The Bus Test

Every few days I put on my traveling boots and stuff everything I have into a backpack that is obviously shrinking.  Then I get on a bus for a period of time that before this trip would have seemed insane.  If the trip is more than 14 hours I´ll buy a travel size bottle of Grant’s Scotch to help pass the time.

Once I´m settled in my seat and the bus is rolling I eat my disgusting dinner or breakfast of warm Coca Cola and a candy bar.  Then I put on my iPod and listen to a play list of slightly melancholy yet up lifting music.  I watch the city or jungle or mountains or desert roll by.  I try to imagine the lives of the locals selling food on the street.  I feel bad for the skinny dogs eating trash along the side of the road.

After a few songs my mind drifts.  I wait.  I know exactly what is coming.  My mind replays the last few days or weeks.  Impossibly vivid scenes flash through my head.  I see with perfect clarity the curve of a smile.  A potent smell that is no longer there fills my nostrils.  A strange accent that I have not heard in days rings in my ears.  An emotion that has long since faded vibrates again in my chest.  My nostalgic conscience rips me from my seat.  I disappear from the bus.

I think about all the things I did.  I contemplate the places I saw.  I remember the people I met and shared drinks and stories with.  I know that I will never see them again and with most of them that is fine.  And some I will soon gladly forget.  But there are a few that I will never see again and it saddens me more than I want to admit.

Each memory, emotion and story launches a brutal question into my mind.  I hate some of these cold challenges but I embrace others. Some answers are hard to admit and bring chills of regret or a sinking depression while others come easy and are accompanied by a smile and a sense of warmth that far surpasses anything the Scotch can provide.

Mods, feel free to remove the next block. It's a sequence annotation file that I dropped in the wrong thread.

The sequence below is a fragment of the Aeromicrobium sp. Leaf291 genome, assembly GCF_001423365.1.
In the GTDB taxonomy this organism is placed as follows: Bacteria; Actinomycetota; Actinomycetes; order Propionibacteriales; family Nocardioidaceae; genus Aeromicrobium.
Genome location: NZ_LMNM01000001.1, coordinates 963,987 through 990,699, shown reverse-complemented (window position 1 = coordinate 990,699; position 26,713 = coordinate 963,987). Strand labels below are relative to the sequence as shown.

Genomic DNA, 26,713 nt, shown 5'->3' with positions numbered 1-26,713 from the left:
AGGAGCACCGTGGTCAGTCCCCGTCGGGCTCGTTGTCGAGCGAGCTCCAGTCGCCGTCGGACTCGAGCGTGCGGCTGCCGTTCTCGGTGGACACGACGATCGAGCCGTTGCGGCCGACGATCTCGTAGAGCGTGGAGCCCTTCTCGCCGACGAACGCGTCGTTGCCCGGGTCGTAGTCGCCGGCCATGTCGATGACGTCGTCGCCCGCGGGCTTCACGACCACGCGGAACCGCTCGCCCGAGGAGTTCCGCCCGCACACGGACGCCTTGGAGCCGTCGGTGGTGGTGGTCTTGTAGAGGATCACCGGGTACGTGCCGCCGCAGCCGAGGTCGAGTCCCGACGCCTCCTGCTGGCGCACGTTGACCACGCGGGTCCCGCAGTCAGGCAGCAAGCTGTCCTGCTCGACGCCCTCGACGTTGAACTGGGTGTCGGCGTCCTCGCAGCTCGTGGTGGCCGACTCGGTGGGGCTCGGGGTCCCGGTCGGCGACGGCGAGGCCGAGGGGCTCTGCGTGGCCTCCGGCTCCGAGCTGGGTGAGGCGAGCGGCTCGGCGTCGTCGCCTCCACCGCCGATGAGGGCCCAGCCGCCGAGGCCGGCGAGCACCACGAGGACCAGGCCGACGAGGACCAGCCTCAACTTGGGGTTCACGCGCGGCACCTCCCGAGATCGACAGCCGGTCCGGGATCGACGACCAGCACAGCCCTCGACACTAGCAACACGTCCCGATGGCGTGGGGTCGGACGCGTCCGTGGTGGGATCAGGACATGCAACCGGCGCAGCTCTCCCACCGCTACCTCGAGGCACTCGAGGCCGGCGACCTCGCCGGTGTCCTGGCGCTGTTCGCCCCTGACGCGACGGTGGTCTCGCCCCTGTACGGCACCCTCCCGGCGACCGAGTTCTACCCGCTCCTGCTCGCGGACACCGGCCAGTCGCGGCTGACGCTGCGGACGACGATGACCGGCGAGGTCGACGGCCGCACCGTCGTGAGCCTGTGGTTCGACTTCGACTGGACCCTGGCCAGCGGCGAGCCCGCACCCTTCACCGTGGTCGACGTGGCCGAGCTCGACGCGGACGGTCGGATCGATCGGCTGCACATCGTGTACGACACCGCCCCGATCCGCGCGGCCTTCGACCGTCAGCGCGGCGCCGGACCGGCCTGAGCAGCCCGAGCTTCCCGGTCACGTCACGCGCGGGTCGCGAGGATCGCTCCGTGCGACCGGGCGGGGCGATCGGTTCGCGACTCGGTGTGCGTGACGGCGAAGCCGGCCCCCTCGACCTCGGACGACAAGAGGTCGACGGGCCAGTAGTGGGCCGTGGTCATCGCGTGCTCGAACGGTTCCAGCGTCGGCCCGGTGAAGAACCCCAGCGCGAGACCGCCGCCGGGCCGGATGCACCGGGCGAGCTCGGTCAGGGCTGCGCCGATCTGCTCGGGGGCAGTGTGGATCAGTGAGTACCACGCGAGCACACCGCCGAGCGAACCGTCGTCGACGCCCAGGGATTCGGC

Did I make the most of it?  Did I do anything that was terrifying, no, straight out of a bad dream, no a nightmare?  Did I make any new friends?  Did I see any old friends and if so are we still cool?  Did I walk into a situation arrogantly and end up humbled?  Did I make somebody else happy?  Did I dance on the bar?  Did I act like a boy or a man?  Would I take any of it back?  Did I take the weight?

After a few hours the final question comes. It is the only one that really matters.  Am I just a tiny bit wiser, stronger or better than the last time I got on a bus and took the test?  Sometimes I don’t know the answer and sometimes it is a crushing no, but today I’m going to say yes.  Today I passed.

The amazing thing about the bus test is that you don’t even need a bus to take it.  All you need is a memory, a few quiet minutes and a soul.  Honestly evaluating and harshly judging your own actions and life might sound insane to some.  Those are the people I will soon gladly forget on this trip.

All to soon I will stop taking ridiculously long bus rides around this amazing continent, but I will never stop taking the bus test.

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1 Response to The Bus Test

  1. Donald says:

    Probably your best post. I can’t tell you how many times I’ve had that same conversation with myself. It’s tough to stay humble and always act like a man. So many actions I’d like to take back. Some I still get embarrassed about.
    Live on my friend.

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